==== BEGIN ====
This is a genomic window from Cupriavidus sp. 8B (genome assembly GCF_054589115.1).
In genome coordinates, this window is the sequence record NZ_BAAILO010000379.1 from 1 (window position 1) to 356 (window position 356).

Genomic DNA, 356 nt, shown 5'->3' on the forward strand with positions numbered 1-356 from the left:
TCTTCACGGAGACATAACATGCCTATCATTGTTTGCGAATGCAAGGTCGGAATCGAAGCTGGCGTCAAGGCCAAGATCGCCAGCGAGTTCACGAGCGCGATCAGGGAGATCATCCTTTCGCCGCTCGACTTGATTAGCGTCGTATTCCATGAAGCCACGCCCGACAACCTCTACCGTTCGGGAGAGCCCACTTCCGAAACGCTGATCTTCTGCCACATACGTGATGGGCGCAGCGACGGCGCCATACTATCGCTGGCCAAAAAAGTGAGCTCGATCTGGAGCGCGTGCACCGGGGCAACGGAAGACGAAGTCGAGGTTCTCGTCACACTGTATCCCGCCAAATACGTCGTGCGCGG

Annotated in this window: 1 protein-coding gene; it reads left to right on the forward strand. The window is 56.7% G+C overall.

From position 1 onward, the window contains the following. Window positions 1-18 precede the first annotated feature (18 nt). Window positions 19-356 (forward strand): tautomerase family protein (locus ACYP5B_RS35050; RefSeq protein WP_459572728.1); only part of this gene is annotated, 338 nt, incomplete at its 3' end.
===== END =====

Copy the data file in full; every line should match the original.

This is a genomic window from Cupriavidus sp. 8B (genome assembly GCF_054589115.1).
In genome coordinates, this window is the sequence record NZ_BAAILO010000379.1 from 1 (window position 1) to 356 (window position 356).

Genomic DNA, 356 nt, shown 5'->3' on the forward strand with positions numbered 1-356 from the left:
TCTTCACGGAGACATAACATGCCTATCATTGTTTGCGAATGCAAGGTCGGAATCGAAGCTGGCGTCAAGGCCAAGATCGCCAGCGAGTTCACGAGCGCGATCAGGGAGATCATCCTTTCGCCGCTCGACTTGATTAGCGTCGTATTCCATGAAGCCACGCCCGACAACCTCTACCGTTCGGGAGAGCCCACTTCCGAAACGCTGATCTTCTGCCACATACGTGATGGGCGCAGCGACGGCGCCATACTATCGCTGGCCAAAAAAGTGAGCTCGATCTGGAGCGCGTGCACCGGGGCAACGGAAGACGAAGTCGAGGTTCTCGTCACACTGTATCCCGCCAAATACGTCGTGCGCGG

Annotated in this window: 1 protein-coding gene; it reads left to right on the forward strand. The window is 56.7% G+C overall.

From position 1 onward, the window contains the following. Window positions 1-18 precede the first annotated feature (18 nt). Window positions 19-356 (forward strand): tautomerase family protein (locus ACYP5B_RS35050; RefSeq protein WP_459572728.1); only part of this gene is annotated, 338 nt, incomplete at its 3' end.